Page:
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Living in Black Mountain has my more personal travel photos and notes.
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Thursday, April 5, 2018

Nature is calling me to waterfalls and flowers!

Some of the wonders that I saw were tiny little white flowers.  I didn't know most of them, but my friend Helen did! And we looked in her book of wildflowers.  And also we had a chat for a few minutes with a park employee who knew everything that grew at Pearson's Falls Park, Saluda, NC.

The steep trail is mostly steps, along side of the stream below the falls, but as we were stopping about every 25 feet to look at flowers, I never got tired once I was on the trail.  If I had tried to climb it straight I'd definitely gone pretty slow anyway!

Of course my shots with my phone aren't anything like the many other photographers with tripods and lenses as long as my arm were able to take...but I am pretty happy to share a few of them with you.

There are railings and fences wherever the trail has a drop-off on the side.  That's Helen back down the trail checking out something beautiful, and I'm sure I went back to see what it was!
And this spot of beauty only has the wildflowers in the earliest spring, before the canopy is full of leaves and sun no longer hits the ground.  The last week of March, first week of April are probably it's best times.

OK, Helen wanted me to capture these leaves, but I no longer know why.  After I ask her, I'll add the answer here! We remember that Andy, park ranger, told us this would be blooming later, but we forgot what it is!

Beautiful ferns were stretching after a long winter's sleep.
Spring Beauty is the name of this little one, usually more white, and there were a lot of these tiny flowers near the falls.

 The long leaves on the left are probably the Searsucker Sage plant (no flowers at this time.  The tiny little yellow flower is maybe a trout lily.  And to the right you can see 2 red/purple triliums.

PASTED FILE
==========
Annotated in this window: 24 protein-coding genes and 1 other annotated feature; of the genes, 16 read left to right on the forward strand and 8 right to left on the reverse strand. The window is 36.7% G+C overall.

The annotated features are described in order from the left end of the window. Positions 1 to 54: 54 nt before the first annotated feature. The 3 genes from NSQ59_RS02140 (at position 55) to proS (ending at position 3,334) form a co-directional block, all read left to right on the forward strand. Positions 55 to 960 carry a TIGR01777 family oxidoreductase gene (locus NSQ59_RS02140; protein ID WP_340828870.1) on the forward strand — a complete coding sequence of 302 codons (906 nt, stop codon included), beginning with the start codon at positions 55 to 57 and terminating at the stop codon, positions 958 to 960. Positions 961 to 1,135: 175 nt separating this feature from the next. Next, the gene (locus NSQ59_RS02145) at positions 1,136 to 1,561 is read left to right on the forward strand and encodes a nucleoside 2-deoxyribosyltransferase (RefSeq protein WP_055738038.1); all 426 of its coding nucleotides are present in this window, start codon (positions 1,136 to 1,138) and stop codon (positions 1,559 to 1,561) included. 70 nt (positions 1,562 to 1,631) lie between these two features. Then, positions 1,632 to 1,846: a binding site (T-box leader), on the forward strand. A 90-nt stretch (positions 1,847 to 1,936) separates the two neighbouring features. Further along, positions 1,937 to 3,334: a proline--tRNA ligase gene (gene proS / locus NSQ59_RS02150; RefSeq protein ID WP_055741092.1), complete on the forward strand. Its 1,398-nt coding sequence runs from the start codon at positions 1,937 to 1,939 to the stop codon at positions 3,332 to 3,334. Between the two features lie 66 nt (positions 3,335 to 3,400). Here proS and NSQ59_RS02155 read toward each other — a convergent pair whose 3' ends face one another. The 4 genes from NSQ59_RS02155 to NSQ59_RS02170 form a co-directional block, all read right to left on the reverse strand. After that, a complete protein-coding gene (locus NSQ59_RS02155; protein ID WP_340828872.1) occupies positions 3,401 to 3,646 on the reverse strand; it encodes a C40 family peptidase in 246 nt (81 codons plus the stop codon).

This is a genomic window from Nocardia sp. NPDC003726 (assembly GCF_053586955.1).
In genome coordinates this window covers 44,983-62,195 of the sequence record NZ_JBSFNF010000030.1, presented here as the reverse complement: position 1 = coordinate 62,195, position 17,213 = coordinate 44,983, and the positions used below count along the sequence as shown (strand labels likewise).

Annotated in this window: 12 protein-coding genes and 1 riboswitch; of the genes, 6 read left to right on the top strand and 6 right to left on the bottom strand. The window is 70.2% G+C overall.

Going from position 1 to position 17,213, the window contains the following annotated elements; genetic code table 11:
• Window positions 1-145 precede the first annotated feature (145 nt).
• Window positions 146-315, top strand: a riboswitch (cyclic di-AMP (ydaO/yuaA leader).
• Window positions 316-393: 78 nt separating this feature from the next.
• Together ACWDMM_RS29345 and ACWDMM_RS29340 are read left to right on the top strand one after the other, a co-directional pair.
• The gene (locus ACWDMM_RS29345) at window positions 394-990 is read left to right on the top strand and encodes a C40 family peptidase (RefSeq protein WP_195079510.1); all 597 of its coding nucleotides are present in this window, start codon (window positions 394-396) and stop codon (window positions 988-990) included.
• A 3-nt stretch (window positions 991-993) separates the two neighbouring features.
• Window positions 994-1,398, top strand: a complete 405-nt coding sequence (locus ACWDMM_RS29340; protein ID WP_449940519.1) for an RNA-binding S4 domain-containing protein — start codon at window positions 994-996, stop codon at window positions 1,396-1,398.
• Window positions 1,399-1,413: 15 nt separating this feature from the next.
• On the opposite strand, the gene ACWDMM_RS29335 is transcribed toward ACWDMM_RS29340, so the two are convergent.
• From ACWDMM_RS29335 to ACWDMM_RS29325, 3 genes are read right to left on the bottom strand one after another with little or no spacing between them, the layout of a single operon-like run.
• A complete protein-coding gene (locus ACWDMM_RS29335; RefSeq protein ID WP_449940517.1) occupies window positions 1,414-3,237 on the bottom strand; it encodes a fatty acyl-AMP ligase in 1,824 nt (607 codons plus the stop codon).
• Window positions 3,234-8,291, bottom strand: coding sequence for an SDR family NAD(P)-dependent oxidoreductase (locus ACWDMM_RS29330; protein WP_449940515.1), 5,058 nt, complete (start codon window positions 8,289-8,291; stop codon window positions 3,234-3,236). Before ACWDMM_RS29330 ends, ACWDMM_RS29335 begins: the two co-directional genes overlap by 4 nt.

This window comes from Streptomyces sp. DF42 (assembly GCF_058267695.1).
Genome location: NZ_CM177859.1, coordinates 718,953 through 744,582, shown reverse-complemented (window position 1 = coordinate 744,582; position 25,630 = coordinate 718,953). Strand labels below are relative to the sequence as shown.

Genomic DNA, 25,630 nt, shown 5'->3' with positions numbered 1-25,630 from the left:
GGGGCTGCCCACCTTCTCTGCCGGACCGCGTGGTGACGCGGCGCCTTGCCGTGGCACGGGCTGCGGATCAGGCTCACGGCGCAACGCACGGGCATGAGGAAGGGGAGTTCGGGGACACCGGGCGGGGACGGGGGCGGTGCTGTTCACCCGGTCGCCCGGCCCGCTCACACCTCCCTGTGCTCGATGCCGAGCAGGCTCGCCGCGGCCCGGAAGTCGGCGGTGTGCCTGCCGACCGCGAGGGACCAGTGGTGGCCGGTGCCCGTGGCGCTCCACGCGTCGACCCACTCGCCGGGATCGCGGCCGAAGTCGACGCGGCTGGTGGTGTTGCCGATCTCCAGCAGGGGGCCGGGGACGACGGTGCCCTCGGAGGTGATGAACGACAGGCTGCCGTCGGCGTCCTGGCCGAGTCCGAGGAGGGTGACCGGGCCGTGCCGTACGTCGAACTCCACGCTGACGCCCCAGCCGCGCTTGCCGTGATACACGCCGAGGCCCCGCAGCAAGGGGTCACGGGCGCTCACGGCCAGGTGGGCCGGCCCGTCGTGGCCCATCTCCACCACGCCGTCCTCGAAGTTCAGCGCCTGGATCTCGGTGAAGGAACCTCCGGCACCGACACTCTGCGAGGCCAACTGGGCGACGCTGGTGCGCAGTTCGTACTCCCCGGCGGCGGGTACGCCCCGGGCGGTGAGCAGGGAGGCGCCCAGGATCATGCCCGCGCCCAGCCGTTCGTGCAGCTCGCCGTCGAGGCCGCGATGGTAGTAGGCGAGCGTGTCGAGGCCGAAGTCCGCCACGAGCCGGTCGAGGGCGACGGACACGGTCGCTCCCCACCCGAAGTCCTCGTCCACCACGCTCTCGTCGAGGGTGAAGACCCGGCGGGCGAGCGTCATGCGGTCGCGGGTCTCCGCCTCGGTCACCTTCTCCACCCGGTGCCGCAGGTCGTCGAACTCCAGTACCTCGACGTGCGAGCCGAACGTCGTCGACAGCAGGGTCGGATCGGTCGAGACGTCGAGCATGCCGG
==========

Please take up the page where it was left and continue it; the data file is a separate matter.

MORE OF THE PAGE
Pearson's Falls is a beautiful cascade, and with spring rains recently it was flowing very well.

One photographer was excited to show us the a very damp place that's full of different kinds of plants.  I am not sue which of these green things is a liverwort, actually.

 Helen was intrigued by these plants with strange dark flowers.  We found out it was Blue Cohosh.

There were few flat places along the stream, but I liked this one.

I had a broken front tooth (waiting for a dental appointment the next day) so I'm surprised I smiled with my mouth open so a snaggletooth selfie should be in everyone's repertoire.

Today's Quote:
Enveloped in Your Light, may I be a beacon to those in search of Light. Sheltered in Your Peace, may I offer shelter to those in need of peace. Embraced by Your Presence, so may I be present to others.


Linda Starr said...

what a wonderful walk and photos.

Michelle said...

What a beautiful walk! I can't see the mystery leaf photo as well as I'd like, but the leaves remind me somewhat of some kind of waterleaf (Hydrophyllum spp.). We have Pacific Waterleaf out here in Oregon (Hydrophyllum tenuipies), but I know there are species native to the eastern half of the U.S. If you solve the mystery you should post about it for us plant obsessives!

Barbara Rogers said...

Thanks Michelle, for your guess. I'll check my local wildflower books and see if there's a waterleaf among the mountain wildflowers.